• Consult the experts. The Internet makes it possible to directly reach people we’d have never thought possible even a decade ago. Google the leading voice in the field you’re writing about: a professor of chemistry at MIT, a leadership guru, a corporate anthropologist at Intel, and so on — chances are you’ll come across an email address, or at least a mailing address. Write to them, explain your project, and ask a few questions. The worst that can happen is they’ll ignore your request (so write a few people for backup). An easy trade-off, though, for being able to back up your argument with a nobel laureate’s support.
  • Choose your audience. Never, ever, write only for your professor. Write as if you were explaining your topic to a friend or family member, or to the President of the United States. Write as if your work was going to be a feature article in Time magazine, or as if you were submitting it to the leading academic journal in your field. Always choose an audience to write for, which will give you both a standard to evaluate your writing against (“would mom get this?”) and the incentive to write clearly and at the appropriate level. Writing as if your professor was the only one likely to read your paper (even if s/he is) is the shortest path to stuffy, boring writing that will engage neither your professor or, most likely, you.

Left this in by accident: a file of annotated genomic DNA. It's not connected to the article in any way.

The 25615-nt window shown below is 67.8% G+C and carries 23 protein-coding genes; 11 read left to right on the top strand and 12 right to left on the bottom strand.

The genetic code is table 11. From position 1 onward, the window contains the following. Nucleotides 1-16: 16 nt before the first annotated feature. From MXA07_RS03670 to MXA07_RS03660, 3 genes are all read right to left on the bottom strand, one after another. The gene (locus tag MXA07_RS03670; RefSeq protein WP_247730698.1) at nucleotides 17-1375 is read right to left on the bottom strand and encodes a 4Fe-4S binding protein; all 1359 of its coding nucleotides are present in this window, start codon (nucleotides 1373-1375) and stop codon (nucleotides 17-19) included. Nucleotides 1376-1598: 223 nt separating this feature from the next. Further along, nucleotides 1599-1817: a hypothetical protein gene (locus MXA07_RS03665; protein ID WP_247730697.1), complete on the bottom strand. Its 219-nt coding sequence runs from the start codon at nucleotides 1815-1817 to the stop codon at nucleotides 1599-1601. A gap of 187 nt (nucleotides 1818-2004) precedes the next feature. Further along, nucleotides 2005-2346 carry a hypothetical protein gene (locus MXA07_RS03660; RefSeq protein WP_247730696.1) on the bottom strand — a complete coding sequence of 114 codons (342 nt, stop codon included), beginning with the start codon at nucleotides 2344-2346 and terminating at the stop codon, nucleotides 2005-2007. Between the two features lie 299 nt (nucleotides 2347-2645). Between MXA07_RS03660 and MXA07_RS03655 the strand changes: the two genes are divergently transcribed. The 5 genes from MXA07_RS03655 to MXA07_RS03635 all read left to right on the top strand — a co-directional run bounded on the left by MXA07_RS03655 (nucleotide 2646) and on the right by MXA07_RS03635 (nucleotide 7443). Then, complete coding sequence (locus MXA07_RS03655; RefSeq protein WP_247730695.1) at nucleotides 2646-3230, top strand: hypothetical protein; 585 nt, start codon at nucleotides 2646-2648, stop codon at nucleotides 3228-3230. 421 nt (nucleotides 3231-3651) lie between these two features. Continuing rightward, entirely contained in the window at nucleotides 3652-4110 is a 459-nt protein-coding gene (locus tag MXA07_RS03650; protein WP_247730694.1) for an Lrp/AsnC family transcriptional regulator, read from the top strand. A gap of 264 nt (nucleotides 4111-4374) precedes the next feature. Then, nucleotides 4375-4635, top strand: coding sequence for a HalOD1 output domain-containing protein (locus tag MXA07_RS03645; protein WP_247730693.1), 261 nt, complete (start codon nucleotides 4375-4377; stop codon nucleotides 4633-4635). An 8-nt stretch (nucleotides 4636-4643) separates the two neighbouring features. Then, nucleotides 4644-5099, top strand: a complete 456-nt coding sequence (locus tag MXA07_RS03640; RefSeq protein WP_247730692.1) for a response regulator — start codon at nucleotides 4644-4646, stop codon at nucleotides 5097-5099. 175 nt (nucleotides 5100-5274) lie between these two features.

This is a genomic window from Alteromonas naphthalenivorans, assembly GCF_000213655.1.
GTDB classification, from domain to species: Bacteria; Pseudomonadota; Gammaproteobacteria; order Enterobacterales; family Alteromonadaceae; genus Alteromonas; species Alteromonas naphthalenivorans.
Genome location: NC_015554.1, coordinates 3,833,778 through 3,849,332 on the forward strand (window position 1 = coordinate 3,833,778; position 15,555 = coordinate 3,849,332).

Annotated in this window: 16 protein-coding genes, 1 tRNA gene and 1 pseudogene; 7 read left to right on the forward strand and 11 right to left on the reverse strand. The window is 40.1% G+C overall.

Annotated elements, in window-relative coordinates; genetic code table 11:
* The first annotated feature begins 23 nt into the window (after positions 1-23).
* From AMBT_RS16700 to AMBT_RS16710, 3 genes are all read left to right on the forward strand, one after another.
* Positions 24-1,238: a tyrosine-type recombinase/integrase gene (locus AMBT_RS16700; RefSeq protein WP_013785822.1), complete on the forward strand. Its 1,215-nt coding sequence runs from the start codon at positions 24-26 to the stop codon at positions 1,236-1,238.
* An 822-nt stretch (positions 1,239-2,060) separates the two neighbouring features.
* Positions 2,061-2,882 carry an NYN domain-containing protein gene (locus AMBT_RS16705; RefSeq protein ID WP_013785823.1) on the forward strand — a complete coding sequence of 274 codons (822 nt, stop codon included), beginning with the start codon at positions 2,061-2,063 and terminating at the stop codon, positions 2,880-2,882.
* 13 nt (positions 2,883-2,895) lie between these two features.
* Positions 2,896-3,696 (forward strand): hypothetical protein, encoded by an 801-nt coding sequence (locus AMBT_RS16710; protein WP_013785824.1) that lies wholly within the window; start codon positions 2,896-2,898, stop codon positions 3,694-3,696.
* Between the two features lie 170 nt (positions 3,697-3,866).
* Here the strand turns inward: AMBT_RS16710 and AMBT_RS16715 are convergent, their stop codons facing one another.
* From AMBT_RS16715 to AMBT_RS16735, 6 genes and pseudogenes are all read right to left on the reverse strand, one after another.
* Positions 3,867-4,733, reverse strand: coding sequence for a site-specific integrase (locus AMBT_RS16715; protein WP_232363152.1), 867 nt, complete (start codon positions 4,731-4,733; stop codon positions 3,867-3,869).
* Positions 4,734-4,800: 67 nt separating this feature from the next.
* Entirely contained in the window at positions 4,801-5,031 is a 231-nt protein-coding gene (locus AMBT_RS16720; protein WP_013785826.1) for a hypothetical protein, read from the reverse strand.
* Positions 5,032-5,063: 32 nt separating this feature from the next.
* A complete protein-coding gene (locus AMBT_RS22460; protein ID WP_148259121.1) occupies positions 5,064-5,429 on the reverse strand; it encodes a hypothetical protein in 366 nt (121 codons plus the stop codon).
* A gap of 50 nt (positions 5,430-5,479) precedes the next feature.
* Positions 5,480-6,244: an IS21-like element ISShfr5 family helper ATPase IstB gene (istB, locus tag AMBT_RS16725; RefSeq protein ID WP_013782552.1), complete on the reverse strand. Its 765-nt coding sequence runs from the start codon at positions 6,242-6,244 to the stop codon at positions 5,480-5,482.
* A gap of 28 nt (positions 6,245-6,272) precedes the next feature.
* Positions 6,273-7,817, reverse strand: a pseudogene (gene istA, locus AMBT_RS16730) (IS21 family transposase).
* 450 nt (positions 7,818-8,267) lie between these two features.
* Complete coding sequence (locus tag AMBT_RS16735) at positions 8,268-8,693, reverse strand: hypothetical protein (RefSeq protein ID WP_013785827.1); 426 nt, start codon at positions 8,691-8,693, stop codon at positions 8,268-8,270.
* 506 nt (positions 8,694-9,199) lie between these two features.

• Writing a research paper is work, there’s no getting around that. But it doesn’t have to be a chore — it can be, with a little thought, work you enjoy pouring yourself into. The trick is to give yourself something to write about that reflects your interests and truly fascinates you, something that you would want to know more about even if you hadn’t been assigned a paper.

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    The ideas above are a start — what tips do you have to share to help make writing less of a task to get through and more of an experience to enjoy?

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    Last Updated on July 18, 2019

    What Makes People Happy? 20 Secrets of “Always Happy” People

    What Makes People Happy? 20 Secrets of “Always Happy” People